FaceTiming pets when you’re away

Whenever Mrs. Lite and I are away from the house for more than a week at a time, our cat Ginger tends to get lonely and a little sad.  We have a pet sitter who comes by the house regularly to check in on her, but it still takes the kitty a couple of days to adjust back to her normal personality if we’ve been gone for a significant period of time.

In order to alleviate some of this effect, I did some research to see if there was any way to communicate with the cat when we’re on vacation.  I happen to have an extra iPhone 5S from back in the day that still works perfectly fine, but in 2018 is not worth very much on the re-sale market, so I kept it as a backup phone which came in handy earlier this year when I sent in my current phone for a battery replacement and was without it for a week.  I thought to myself:  how great would it be if I could set up the phone so I could video-call the cat and at least let her hear our voices to provide some reassurance.  The main problem with this, of course, is figuring out a way for Ginger to answer the phone to connect the call.

After a little trial and error, I figured out how to do this, and it worked surprisingly well.  

Here’s what you need:

  • 2 iPhones.  One of these preferably an old used one that you don’t care much about if your pet knocks it over.  The one I used is an iPhone 5S with the latest software.
  • A tripod or some other rig to keep the phone standing upright.  I have a small one that folds up compact to around 3 inches that I bought off Amazon several years back.  Any small phone tripod will do.
  • A charger & cord so the phone doesn’t run out of juice.  You can either keep it plugged in and on all the time or attach it to an automatic timer like I did.
  • A kitty or pup nearby to use the above contraption

Now here’s how to set up the phone to make all this work:

  • First off, on your old phone, you’ll need to set up a unique Apple ID and email address for your pet.  Google this if you don’t know how to do it.  It can all be done on your phone and is pretty straightforward.  I have several extra email addresses I don’t use often, so I assigned one of those to the cat.  Your old phone does not need a SIM card since we will be doing everything over Wifi.
  • On the spare iPhone that you’ll be leaving at home with the pet, go into the Settings menu. 
  • Scroll down a little bit and go into General. 
  • Halfway down the screen, go into Accessibility.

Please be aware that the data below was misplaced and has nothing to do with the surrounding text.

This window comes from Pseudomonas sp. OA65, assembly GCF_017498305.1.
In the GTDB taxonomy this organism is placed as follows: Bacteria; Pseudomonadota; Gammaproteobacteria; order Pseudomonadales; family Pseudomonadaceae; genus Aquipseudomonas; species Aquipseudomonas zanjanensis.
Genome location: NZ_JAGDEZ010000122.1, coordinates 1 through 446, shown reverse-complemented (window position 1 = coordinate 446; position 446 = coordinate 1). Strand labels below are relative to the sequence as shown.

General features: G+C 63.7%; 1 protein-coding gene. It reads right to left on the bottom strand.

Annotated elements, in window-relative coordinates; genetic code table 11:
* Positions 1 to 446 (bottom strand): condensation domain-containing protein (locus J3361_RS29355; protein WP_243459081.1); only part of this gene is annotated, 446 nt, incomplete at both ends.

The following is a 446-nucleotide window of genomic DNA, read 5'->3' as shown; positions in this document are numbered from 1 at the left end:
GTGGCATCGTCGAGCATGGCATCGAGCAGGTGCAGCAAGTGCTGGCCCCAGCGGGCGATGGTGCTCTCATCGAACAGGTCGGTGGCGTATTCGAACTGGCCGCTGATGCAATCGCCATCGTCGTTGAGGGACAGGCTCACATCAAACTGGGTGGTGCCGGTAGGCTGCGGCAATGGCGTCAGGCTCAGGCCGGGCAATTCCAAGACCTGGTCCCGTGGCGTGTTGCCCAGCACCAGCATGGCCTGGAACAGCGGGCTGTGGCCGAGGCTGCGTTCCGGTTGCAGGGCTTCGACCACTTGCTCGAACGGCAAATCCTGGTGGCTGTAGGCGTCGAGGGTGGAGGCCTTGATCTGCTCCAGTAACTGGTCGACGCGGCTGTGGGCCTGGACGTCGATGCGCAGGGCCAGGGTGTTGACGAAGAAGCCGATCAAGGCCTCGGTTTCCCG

• Most of the way down the screen, you’ll see an option called Call Audio Routing.  Go into that menu.  The very last option should say Auto-Answer Calls.  It’s set to Off by default.  Switch that option to On.  Another option will come up indicating a time length to wait until the call is auto answered.  I set mine to 5 seconds so the phone would ring a few times before connecting, but it doesn’t really matter; put it on whatever you want.

So now the phone is set up to answer calls automatically without any human/feline/canine/pot-bellied-porcine input on the receiving side.  Excellent.

Let’s test it out.  Open up FaceTime on your own phone and FaceTime your pet using her unique email address that you set up earlier.  The pet’s phone should ring for a few seconds and then connect automatically.  When you’re done with your call, just hang up and the pet’s phone’s screen will eventually turn off automatically.

One other thing you’ll want to do with your setup is find a way to secure your tripod so your furry friend doesn’t get excited and knock it over.  I taped my tripod legs using several long strips of duct tape and attached it to a large flat plastic lid (the ones that come with the big rubbermaid storage containers).

As ridiculous as this may sound, it worked very well during our most recent vacation to Egypt.  When we got back home, the cat didn’t seem nearly as depressed and even the pet sitter’s visit notes didn’t make any mention of Ginger acting particularly sad.

So if you’ve got a pet that starts to miss its humans after a certain amount of time, give this a try.  I’m unsure how well this would work with every pet, but it seemed to have a positive effect on ours.

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